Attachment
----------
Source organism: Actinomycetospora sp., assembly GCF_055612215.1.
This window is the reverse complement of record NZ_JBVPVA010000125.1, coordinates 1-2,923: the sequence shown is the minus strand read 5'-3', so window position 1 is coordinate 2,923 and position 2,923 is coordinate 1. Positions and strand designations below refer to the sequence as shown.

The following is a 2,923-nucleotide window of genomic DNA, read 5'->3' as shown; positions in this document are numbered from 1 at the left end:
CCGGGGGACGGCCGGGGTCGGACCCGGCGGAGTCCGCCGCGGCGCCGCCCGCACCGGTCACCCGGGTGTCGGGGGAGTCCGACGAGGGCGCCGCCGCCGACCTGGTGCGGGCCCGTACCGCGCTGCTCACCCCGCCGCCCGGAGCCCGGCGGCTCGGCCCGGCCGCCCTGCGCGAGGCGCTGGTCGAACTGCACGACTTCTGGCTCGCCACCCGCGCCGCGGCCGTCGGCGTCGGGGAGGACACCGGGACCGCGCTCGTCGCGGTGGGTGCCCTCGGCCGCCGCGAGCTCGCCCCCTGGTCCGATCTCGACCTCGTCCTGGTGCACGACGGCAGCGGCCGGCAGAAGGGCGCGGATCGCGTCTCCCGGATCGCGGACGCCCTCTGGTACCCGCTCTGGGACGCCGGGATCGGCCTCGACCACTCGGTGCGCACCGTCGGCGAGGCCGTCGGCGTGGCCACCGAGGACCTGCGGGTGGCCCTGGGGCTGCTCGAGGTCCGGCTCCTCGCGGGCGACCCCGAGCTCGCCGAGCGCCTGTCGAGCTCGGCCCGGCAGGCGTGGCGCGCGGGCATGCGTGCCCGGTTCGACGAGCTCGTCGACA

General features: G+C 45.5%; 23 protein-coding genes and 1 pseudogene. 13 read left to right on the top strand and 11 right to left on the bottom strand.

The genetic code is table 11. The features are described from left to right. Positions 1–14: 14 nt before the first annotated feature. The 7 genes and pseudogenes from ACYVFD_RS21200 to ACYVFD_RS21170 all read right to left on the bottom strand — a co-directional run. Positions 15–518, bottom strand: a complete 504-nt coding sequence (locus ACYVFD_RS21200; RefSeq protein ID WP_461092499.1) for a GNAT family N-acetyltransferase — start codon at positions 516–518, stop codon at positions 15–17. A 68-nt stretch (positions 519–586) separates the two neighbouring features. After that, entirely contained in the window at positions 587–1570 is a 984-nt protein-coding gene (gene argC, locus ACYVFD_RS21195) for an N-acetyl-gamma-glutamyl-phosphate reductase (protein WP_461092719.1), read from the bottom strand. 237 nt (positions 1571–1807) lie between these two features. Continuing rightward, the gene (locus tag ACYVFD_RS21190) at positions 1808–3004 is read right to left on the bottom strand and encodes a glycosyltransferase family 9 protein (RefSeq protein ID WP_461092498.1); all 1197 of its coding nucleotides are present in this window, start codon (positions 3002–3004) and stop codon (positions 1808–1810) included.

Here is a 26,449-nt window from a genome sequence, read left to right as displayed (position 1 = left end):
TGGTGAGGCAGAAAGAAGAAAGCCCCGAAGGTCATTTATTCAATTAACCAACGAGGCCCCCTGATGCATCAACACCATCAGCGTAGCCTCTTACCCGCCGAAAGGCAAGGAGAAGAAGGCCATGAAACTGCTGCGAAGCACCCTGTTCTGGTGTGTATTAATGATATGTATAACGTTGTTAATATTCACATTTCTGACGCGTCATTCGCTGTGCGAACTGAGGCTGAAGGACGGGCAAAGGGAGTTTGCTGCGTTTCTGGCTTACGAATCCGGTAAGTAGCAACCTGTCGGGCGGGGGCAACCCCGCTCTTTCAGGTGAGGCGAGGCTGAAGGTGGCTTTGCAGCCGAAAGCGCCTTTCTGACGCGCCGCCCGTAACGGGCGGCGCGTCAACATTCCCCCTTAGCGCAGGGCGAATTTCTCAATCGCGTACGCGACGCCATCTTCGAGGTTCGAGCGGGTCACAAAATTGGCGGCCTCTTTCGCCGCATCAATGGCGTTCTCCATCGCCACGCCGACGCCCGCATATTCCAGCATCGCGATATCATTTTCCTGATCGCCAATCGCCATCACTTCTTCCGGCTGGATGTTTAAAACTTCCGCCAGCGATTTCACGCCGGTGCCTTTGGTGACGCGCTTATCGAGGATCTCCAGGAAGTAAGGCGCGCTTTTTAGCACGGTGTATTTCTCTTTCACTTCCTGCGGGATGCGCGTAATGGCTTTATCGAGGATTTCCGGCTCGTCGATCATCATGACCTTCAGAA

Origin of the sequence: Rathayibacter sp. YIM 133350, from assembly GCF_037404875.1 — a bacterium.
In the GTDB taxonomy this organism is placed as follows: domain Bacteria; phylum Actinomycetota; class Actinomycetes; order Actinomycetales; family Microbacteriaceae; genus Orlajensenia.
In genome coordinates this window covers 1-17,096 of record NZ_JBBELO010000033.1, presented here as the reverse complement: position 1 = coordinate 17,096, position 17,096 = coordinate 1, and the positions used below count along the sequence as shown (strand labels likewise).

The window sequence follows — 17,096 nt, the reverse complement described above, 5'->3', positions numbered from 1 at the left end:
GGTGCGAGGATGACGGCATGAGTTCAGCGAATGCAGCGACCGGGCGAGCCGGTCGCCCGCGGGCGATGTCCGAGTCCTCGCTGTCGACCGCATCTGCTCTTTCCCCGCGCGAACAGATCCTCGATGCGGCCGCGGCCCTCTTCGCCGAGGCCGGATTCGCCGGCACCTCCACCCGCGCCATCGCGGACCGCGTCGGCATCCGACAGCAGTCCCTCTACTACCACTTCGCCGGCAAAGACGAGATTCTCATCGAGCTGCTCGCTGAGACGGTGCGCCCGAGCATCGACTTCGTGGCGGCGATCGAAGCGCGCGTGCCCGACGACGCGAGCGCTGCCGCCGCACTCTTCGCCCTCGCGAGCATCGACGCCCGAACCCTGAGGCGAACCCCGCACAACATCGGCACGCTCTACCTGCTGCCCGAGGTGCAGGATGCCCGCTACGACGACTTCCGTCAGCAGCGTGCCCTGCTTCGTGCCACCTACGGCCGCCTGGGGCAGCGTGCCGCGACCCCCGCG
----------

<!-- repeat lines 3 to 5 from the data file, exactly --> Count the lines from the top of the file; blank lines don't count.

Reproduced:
The following is a 2,923-nucleotide window of genomic DNA, read 5'->3' as shown; positions in this document are numbered from 1 at the left end:
CCGGGGGACGGCCGGGGTCGGACCCGGCGGAGTCCGCCGCGGCGCCGCCCGCACCGGTCACCCGGGTGTCGGGGGAGTCCGACGAGGGCGCCGCCGCCGACCTGGTGCGGGCCCGTACCGCGCTGCTCACCCCGCCGCCCGGAGCCCGGCGGCTCGGCCCGGCCGCCCTGCGCGAGGCGCTGGTCGAACTGCACGACTTCTGGCTCGCCACCCGCGCCGCGGCCGTCGGCGTCGGGGAGGACACCGGGACCGCGCTCGTCGCGGTGGGTGCCCTCGGCCGCCGCGAGCTCGCCCCCTGGTCCGATCTCGACCTCGTCCTGGTGCACGACGGCAGCGGCCGGCAGAAGGGCGCGGATCGCGTCTCCCGGATCGCGGACGCCCTCTGGTACCCGCTCTGGGACGCCGGGATCGGCCTCGACCACTCGGTGCGCACCGTCGGCGAGGCCGTCGGCGTGGCCACCGAGGACCTGCGGGTGGCCCTGGGGCTGCTCGAGGTCCGGCTCCTCGCGGGCGACCCCGAGCTCGCCGAGCGCCTGTCGAGCTCGGCCCGGCAGGCGTGGCGCGCGGGCATGCGTGCCCGGTTCGACGAGCTCGTCGACA

General features: G+C 45.5%; 23 protein-coding genes and 1 pseudogene. 13 read left to right on the top strand and 11 right to left on the bottom strand.